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Group protests art censorship at Smithsonian secretary's speech in L.A.

January 20, 2011 |  4:31 pm

 Smithsonian
The few protesters outside the Biltmore Hotel Thursday with a poster-board cross and a casket weren’t exactly sure what to do.

They had come to protest the decision by Wayne Clough, secretary of the Smithsonian museum, to remove a controversial piece of art from an exhibition at the Smithsonian's National Portrait Gallery. Called “A Fire in My Belly,” the piece by artist David Wojnarowicz uses a video filled which strong imagery, such as a sequence with ants crawling on a crucifix.

They wanted Clough to hear their message of the importance of the 1st Amendment and their displeasure with what they see as the frequent censorship of art. But they weren’t exactly sure how or where to best make their point. The hotel has three prominent entrances -- where should they march? Or should they walk through the hotel?

Carol Wells, executive director of the Center for the Study of Political Graphics -- the group behind the protest -- and her husband, Ted Hajjar, bought tickets for the luncheon at which Clough was speaking and planned to lob questions at him. They weren’t sure whether or not the cross should come too.

Ultimately, a procession of about two dozen people made a U-shape around the Biltmore. Two women carried the small casket, draped with a printout of a dollar bill -- a reference to another instance of perceived censorship when the Museum of Contemporary Art in Los Angeles removed a mural by the street artist Blu that featured coffins draped in dollar bills.

Ellen Sturtz led the procession. With a solemn expression and a measured pace, she carried the white cross, adorned with a cutout of the beleaguered Jesus on the crucifix from Wojnarowicz’s piece.

“It’s about the freedom of speech and the freedom of expression,” said Sturtz, a retired government regulator who’s also active in gay and lesbian causes. Sturtz said that at her age -- 54 -- she’s become more active and less fearful of the consequences. She wouldn’t mind being arrested, she said.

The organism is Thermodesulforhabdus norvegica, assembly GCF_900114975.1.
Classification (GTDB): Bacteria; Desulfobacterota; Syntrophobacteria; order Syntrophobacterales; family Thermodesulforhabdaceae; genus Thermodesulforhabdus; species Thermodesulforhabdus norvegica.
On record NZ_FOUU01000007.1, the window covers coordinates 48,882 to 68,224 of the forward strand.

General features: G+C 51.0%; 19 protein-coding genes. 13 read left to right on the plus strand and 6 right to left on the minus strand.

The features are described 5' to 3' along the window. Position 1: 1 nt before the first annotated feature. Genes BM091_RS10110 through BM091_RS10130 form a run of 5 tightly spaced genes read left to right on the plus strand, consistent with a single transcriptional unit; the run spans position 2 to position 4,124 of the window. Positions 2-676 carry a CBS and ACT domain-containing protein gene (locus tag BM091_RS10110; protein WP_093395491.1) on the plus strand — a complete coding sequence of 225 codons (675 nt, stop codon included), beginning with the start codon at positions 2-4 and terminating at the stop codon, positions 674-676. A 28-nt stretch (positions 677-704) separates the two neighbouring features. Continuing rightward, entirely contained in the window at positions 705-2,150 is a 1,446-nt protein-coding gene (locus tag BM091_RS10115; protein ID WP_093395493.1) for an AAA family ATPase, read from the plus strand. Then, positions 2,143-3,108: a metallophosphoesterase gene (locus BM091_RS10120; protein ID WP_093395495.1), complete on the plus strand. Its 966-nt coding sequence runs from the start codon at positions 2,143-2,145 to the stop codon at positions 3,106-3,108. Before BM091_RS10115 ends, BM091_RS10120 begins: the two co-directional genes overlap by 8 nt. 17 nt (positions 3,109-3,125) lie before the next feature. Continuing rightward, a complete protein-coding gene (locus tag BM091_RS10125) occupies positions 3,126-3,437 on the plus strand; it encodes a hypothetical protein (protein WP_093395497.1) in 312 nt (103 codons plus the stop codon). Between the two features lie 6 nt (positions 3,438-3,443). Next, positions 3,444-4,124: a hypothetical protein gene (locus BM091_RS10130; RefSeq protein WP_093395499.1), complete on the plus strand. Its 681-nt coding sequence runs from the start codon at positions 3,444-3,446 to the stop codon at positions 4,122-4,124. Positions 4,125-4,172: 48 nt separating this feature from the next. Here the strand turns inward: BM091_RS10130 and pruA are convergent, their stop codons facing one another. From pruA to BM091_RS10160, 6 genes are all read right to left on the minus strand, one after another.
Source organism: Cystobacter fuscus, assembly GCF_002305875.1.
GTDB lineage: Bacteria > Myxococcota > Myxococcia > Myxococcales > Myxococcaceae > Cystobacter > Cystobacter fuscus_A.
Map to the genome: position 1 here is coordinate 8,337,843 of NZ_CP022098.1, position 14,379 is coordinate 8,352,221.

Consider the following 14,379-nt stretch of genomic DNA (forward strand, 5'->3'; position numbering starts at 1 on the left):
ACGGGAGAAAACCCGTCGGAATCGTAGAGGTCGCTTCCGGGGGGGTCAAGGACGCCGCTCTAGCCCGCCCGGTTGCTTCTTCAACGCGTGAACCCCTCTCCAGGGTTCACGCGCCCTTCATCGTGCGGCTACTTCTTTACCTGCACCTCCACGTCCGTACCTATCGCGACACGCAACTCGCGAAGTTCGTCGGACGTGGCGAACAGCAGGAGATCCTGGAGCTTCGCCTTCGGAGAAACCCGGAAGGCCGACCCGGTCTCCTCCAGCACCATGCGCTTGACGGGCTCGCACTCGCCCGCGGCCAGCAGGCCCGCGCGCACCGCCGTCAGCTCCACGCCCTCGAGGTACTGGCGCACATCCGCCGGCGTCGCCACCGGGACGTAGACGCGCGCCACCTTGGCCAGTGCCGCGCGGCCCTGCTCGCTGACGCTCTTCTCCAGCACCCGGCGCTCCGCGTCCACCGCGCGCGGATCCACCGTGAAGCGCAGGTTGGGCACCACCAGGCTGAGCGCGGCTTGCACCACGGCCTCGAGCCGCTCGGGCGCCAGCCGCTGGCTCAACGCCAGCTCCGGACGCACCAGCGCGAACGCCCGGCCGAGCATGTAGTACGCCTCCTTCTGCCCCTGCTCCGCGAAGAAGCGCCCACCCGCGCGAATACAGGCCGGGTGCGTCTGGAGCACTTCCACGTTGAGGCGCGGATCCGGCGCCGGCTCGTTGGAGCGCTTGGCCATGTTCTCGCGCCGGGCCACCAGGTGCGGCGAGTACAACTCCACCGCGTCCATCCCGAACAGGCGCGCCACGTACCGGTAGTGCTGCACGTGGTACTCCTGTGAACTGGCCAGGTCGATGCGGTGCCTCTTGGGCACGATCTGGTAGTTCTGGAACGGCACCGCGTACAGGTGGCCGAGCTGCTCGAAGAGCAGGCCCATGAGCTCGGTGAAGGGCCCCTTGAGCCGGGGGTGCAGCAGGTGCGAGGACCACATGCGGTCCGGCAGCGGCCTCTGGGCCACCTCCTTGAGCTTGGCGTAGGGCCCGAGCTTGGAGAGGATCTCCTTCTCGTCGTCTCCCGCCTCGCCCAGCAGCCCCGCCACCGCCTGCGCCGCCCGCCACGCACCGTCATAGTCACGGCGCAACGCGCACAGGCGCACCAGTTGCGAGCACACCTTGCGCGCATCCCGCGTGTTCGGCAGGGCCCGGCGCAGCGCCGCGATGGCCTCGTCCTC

“I don’t want to be silenced,” she said. “There’s too much going on in the world not to get up and say something.”

Hajjar, a retired high school government and U.S. history teacher, said it was important for them to challenge the notion that “it’s OK to undermine the 1st Amendment for political purposes.”

“We’re supposed to be this beacon of liberty and freedom,” he added, “and we have to work to preserve that.”

The group continued their march to the curious looks of passersby. Two police officers followed a few paces behind. The group didn’t make too much of a stir, as they quietly shuffled down the sidewalk.

Clough gave a 20-minute talk for an audience of slightly more than 100 people, followed by a 15-minute question-and-answer session in which about half the questions, submitted in writing and read by Town Hall Los Angeles President Jon Goodman, were about the removal of the video.

While he spoke, a gray-haired woman called from the back of the room in a not-very-loud voice, “Shame on you for censoring the exhibition.” She was quickly and quietly escorted from the room by two hotel security officers.

About an hour into the demonstration, the protesters made one last walk around before they called it quits. Wells and Hajjar had a lunch to attend, and the small group that was left crossed the street and carried the casket down the escalator down to the Metro station. 

 RELATED:

Critic's Notebook: Smithsonian chief digging a deeper hole

Protest over art censorship will greet Smithsonian chief before L.A. talk Thursday

-- Rick Rojas and Mike Boehm
Above: Demonstrators protest in front of the Millennium Biltmore Hotel Thursday before a speech by Wayne Clough, secretary of the Smithsonian Institution. Credit: Gary Friedman / Los Angeles Times

 


 
Comments () | Archives (2)

"I don't want" How typical. Its all about you. There was no censorship, the video is being shown in its entirety all around the country. No one has called for it not to be seen, but some didnt like it in a public place. It may have been a bad decision to remove once it was installed, but censorship? Really?

Really got the country and ACLU riled up, didnt it? This is about artistes and their desires to be seen and heard no matter how little they have to say. Get over yourselves.

Go do something useful to our community, raise funding for the Watts Towers and environs, which would truly affect peoples lives in a positive manner.

Proven once again, art collegia delenda est
Fine art colleges must be destroyed.

Fine piece of reporting by LA Times. This "article" report is really in depth when it comes to the issue at hand:
"The hotel has three prominent entrances"
"Center for the Study of Political Graphics -- the group behind the protest "
"Wells and Hajjar had a lunch to attend", read your own report, they were going to the Town Hall!
"the small group that was left crossed the street and carried the casket down the escalator down to the Metro station."
Thank you. Learned so much!


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